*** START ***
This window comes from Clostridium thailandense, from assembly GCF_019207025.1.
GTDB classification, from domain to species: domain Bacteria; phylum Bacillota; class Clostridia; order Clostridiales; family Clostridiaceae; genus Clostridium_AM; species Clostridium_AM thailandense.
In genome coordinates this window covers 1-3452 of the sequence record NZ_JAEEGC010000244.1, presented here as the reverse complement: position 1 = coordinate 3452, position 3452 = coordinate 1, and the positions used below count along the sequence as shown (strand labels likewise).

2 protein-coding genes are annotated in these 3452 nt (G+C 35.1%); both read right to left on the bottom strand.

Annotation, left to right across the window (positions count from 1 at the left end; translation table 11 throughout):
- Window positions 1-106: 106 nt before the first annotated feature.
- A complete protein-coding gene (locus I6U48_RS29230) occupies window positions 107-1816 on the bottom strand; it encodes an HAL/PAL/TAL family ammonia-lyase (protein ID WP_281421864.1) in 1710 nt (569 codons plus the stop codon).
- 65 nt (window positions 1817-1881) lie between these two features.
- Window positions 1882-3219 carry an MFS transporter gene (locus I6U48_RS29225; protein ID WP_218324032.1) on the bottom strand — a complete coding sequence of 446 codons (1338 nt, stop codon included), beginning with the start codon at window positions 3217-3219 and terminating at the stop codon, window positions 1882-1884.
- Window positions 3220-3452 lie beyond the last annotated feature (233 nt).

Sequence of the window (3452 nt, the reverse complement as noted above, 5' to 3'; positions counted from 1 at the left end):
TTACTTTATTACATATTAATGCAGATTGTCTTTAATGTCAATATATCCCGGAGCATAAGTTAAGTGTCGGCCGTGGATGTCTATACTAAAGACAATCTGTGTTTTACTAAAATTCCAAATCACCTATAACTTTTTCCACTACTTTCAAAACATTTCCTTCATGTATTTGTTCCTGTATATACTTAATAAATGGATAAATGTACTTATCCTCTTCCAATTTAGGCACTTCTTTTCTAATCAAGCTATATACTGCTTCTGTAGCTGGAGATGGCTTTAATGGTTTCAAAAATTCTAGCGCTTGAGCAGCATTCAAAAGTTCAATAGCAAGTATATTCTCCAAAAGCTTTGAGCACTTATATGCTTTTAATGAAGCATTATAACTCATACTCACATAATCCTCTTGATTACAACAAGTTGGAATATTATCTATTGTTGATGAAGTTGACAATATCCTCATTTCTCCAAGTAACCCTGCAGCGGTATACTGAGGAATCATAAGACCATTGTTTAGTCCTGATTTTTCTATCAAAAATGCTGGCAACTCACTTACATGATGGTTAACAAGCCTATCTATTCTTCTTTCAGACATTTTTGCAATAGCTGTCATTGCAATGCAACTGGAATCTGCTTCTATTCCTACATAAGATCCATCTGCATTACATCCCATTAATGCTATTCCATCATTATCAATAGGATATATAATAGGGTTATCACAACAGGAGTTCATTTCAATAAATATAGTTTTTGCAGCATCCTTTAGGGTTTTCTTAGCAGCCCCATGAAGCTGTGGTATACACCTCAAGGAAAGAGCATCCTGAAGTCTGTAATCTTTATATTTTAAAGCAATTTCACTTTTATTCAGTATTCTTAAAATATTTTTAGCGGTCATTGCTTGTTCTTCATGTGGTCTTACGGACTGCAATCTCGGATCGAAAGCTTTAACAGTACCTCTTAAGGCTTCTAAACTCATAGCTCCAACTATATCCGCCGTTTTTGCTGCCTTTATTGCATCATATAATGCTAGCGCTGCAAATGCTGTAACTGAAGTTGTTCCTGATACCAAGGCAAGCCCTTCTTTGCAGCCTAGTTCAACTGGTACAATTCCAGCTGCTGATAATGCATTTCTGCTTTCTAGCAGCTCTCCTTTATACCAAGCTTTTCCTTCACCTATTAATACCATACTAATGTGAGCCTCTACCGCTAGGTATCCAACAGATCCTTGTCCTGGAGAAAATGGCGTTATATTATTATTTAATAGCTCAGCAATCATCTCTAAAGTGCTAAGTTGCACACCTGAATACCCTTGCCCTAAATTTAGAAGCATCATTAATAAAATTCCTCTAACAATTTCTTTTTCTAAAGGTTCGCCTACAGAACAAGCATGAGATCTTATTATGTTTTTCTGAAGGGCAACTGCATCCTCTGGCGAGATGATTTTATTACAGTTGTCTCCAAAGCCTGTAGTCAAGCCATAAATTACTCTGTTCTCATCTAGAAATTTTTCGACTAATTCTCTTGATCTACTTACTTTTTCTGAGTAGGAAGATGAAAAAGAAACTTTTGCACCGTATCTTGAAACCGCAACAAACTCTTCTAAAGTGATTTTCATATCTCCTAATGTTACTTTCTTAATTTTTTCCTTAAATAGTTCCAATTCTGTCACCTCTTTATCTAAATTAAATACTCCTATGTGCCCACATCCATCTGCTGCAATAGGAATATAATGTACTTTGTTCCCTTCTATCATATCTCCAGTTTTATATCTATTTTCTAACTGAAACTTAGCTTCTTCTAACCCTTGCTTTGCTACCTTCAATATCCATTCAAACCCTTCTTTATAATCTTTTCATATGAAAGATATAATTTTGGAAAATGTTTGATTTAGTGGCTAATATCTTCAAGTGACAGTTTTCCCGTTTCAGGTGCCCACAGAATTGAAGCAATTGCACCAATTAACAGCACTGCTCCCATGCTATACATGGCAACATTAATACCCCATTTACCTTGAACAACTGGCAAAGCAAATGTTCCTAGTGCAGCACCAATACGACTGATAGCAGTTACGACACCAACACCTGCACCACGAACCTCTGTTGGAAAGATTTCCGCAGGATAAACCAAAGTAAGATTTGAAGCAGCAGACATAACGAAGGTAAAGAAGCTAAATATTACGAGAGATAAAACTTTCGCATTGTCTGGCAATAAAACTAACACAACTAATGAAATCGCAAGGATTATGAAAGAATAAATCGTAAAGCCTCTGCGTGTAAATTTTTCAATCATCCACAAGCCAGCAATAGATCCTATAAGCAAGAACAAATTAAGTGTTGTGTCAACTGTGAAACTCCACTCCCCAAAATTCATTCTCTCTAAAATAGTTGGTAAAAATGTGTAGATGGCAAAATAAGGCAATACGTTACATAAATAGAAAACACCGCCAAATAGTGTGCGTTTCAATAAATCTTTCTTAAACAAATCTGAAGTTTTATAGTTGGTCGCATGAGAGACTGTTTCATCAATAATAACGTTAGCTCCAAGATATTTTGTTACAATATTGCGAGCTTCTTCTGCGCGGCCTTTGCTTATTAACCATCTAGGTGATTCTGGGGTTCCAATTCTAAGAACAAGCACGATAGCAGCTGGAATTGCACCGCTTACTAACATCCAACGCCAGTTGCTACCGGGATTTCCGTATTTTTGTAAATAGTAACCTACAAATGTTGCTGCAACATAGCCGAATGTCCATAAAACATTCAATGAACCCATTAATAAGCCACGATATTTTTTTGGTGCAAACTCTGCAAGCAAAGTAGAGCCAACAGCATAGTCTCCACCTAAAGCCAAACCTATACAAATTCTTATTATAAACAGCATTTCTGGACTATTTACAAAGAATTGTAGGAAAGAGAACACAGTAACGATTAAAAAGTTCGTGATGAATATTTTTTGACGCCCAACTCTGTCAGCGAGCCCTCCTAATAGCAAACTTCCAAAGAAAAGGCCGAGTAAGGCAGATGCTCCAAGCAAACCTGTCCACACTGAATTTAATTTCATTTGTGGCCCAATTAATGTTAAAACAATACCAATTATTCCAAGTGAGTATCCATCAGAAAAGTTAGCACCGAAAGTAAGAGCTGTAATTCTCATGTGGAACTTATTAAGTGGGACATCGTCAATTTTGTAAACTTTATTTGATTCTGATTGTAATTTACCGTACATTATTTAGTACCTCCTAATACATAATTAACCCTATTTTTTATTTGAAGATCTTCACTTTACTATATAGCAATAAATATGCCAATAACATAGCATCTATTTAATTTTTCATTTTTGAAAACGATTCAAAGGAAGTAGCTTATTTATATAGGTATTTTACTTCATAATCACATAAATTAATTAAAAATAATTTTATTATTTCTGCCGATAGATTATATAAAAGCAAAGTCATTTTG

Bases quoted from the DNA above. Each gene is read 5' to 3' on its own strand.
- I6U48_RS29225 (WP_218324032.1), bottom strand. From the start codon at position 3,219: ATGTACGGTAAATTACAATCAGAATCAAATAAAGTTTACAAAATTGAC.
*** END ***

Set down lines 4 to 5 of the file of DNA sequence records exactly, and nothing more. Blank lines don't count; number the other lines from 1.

2 protein-coding genes are annotated in these 3452 nt (G+C 35.1%); both read right to left on the bottom strand.

Annotation, left to right across the window (positions count from 1 at the left end; translation table 11 throughout):